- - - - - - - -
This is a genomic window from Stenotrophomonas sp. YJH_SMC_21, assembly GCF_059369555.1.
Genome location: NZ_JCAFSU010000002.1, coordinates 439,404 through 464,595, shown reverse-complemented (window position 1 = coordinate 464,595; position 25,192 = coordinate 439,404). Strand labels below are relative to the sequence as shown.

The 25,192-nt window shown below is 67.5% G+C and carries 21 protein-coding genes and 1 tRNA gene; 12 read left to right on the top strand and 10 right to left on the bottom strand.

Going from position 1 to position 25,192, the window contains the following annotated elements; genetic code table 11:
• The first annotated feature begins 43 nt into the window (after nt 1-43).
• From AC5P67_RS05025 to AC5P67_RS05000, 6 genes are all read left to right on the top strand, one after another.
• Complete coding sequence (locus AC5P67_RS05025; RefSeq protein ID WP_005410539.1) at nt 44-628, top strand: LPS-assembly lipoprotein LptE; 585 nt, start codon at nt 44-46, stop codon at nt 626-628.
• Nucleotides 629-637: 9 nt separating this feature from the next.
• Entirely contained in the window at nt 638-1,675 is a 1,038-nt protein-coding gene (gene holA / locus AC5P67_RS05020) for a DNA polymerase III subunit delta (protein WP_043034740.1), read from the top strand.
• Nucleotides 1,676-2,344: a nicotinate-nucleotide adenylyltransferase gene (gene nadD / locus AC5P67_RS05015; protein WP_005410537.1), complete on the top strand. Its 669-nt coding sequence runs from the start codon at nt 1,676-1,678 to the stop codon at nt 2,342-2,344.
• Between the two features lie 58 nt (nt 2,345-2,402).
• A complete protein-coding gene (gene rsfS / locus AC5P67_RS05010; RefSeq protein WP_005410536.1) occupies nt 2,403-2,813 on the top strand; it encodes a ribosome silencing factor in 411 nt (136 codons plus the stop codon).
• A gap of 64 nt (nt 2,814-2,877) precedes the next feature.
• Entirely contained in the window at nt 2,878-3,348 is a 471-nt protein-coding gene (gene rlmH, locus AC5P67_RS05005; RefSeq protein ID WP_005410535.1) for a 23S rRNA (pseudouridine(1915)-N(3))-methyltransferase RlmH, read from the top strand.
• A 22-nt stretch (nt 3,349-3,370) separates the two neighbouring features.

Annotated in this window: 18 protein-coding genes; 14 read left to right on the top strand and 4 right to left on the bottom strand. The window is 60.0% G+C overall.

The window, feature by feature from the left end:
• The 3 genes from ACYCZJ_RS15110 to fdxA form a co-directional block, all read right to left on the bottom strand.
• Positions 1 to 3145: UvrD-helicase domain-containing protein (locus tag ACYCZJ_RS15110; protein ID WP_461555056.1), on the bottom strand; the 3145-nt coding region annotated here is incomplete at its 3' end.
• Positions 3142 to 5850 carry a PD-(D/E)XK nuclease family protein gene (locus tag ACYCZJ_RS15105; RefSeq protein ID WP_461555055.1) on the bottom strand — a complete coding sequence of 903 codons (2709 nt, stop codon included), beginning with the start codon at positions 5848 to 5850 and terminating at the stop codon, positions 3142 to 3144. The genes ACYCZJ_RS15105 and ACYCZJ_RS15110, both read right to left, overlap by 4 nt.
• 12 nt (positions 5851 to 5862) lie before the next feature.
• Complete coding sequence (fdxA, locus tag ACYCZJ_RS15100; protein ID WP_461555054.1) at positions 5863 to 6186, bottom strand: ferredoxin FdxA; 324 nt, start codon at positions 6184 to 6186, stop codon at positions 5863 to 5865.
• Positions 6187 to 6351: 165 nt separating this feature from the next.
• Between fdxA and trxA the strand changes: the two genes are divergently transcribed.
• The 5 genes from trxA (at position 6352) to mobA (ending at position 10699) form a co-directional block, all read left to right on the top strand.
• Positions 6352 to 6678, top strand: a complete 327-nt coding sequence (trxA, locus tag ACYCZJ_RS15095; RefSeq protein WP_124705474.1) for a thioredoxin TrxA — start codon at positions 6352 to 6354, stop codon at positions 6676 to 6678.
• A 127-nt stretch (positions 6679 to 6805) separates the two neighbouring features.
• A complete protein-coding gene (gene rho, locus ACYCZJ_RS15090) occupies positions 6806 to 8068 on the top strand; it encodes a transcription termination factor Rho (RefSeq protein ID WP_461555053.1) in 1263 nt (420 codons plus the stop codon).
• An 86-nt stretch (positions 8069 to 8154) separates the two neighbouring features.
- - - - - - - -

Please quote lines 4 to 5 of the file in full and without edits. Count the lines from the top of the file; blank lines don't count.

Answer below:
Going from position 1 to position 25,192, the window contains the following annotated elements; genetic code table 11:
• The first annotated feature begins 43 nt into the window (after nt 1-43).